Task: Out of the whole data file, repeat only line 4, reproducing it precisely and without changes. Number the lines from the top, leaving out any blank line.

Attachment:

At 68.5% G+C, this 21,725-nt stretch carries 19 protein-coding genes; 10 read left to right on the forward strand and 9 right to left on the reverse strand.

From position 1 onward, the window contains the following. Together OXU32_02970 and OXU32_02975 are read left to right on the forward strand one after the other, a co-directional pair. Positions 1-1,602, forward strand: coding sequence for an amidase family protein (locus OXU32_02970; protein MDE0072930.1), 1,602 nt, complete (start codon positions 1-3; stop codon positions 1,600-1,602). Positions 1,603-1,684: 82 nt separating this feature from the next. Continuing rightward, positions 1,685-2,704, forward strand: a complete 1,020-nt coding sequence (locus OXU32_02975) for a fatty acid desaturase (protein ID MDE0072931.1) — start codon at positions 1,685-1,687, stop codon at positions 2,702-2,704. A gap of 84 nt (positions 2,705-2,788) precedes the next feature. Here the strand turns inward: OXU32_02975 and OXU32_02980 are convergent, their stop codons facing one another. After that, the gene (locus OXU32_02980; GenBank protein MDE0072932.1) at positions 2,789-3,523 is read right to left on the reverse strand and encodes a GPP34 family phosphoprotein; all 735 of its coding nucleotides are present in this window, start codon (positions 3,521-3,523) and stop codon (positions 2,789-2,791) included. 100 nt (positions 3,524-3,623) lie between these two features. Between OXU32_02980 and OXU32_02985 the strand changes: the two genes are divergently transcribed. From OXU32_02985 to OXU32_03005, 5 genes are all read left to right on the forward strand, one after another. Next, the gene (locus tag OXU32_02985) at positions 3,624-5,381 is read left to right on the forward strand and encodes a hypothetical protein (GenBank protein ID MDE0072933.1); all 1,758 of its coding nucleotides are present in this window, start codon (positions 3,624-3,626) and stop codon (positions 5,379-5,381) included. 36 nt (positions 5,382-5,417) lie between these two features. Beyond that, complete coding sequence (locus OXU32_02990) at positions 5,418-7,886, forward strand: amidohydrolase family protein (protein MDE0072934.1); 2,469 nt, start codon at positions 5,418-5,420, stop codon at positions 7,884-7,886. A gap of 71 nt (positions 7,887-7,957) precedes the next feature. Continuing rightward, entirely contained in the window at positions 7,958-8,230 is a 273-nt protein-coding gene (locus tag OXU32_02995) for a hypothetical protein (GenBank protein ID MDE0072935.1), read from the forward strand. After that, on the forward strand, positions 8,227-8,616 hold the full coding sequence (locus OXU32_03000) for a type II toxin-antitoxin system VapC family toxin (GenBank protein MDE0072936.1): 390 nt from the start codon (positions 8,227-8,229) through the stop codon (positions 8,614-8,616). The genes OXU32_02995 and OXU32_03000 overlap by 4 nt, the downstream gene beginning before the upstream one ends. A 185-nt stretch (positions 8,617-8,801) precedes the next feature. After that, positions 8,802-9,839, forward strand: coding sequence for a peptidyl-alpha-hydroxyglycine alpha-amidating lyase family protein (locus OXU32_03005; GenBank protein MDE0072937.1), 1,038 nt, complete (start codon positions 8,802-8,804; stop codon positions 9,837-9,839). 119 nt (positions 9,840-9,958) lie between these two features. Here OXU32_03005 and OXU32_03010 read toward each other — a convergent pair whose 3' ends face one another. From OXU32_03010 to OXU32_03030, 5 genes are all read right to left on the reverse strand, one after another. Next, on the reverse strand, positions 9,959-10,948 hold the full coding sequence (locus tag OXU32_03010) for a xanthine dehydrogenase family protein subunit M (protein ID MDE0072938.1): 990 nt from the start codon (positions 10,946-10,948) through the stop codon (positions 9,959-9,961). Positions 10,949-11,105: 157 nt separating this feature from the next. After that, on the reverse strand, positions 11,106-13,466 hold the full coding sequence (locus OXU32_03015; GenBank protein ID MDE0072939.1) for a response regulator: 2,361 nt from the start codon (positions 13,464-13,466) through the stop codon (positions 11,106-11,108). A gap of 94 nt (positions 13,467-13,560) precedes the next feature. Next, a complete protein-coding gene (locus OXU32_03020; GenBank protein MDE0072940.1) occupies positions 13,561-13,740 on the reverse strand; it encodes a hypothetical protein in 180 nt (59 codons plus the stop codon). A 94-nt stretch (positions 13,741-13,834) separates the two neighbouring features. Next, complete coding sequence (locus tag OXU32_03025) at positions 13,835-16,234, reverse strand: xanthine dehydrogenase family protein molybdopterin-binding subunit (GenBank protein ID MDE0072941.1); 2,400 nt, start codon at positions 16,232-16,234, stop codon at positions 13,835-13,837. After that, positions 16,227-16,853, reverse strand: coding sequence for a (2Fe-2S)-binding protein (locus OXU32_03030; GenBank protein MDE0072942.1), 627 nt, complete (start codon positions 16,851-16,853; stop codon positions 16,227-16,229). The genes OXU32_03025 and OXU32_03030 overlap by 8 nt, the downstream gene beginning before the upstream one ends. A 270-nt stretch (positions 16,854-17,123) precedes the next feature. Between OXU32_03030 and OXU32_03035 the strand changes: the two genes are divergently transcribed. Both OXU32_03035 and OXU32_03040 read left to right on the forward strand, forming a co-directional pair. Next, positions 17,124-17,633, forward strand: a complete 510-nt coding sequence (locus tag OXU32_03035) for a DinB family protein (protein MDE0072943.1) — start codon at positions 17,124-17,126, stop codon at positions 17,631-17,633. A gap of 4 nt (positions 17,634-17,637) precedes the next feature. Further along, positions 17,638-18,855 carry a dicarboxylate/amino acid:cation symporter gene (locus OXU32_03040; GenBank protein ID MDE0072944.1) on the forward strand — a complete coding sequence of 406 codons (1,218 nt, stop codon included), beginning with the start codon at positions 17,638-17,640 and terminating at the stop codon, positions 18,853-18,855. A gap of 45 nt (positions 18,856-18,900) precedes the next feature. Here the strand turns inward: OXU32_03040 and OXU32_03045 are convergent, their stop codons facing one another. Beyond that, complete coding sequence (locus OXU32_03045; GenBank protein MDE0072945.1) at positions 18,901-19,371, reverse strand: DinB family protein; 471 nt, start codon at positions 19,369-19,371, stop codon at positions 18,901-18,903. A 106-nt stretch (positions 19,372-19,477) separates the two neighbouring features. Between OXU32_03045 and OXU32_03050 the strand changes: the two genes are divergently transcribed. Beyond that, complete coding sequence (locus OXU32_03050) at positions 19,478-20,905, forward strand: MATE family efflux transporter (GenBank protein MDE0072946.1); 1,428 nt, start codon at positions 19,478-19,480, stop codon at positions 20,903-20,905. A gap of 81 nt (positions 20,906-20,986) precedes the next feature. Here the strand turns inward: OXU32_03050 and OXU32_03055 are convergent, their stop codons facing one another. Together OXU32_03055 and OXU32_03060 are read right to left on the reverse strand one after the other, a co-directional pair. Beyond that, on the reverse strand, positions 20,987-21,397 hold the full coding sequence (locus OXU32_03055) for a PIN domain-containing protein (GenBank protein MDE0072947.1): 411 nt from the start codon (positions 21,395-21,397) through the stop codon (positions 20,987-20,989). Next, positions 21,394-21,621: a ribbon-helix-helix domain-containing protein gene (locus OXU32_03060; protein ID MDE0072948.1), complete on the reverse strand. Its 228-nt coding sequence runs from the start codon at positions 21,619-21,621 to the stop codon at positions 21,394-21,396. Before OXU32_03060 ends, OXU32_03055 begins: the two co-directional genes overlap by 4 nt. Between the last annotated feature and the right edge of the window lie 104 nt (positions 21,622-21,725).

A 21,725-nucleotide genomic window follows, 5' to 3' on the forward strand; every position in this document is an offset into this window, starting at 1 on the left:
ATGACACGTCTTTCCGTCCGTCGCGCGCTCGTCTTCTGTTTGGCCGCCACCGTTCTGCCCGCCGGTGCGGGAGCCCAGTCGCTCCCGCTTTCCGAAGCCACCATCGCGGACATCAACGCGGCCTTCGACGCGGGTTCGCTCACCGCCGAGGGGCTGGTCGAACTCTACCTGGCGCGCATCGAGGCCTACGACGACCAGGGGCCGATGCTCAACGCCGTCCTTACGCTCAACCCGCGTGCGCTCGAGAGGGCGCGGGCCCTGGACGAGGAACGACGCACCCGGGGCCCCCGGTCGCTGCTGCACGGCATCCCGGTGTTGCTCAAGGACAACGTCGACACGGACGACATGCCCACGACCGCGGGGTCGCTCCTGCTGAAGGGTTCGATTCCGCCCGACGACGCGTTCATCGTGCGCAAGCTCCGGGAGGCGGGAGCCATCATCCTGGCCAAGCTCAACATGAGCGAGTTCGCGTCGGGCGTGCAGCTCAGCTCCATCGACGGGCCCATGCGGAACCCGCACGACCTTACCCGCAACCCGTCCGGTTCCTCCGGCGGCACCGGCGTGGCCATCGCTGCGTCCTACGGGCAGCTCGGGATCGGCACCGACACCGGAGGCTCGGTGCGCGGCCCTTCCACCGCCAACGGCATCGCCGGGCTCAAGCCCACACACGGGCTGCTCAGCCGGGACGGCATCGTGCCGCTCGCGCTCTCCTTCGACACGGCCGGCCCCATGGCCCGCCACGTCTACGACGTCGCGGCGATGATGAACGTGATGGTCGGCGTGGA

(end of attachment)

ATGACACGTCTTTCCGTCCGTCGCGCGCTCGTCTTCTGTTTGGCCGCCACCGTTCTGCCCGCCGGTGCGGGAGCCCAGTCGCTCCCGCTTTCCGAAGCCACCATCGCGGACATCAACGCGGCCTTCGACGCGGGTTCGCTCACCGCCGAGGGGCTGGTCGAACTCTACCTGGCGCGCATCGAGGCCTACGACGACCAGGGGCCGATGCTCAACGCCGTCCTTACGCTCAACCCGCGTGCGCTCGAGAGGGCGCGGGCCCTGGACGAGGAACGACGCACCCGGGGCCCCCGGTCGCTGCTGCACGGCATCCCGGTGTTGCTCAAGGACAACGTCGACACGGACGACATGCCCACGACCGCGGGGTCGCTCCTGCTGAAGGGTTCGATTCCGCCCGACGACGCGTTCATCGTGCGCAAGCTCCGGGAGGCGGGAGCCATCATCCTGGCCAAGCTCAACATGAGCGAGTTCGCGTCGGGCGTGCAGCTCAGCTCCATCGACGGGCCCATGCGGAACCCGCACGACCTTACCCGCAACCCGTCCGGTTCCTCCGGCGGCACCGGCGTGGCCATCGCTGCGTCCTACGGGCAGCTCGGGATCGGCACCGACACCGGAGGCTCGGTGCGCGGCCCTTCCACCGCCAACGGCATCGCCGGGCTCAAGCCCACACACGGGCTGCTCAGCCGGGACGGCATCGTGCCGCTCGCGCTCTCCTTCGACACGGCCGGCCCCATGGCCCGCCACGTCTACGACGTCGCGGCGATGATGAACGTGATGGTCGGCGTGGA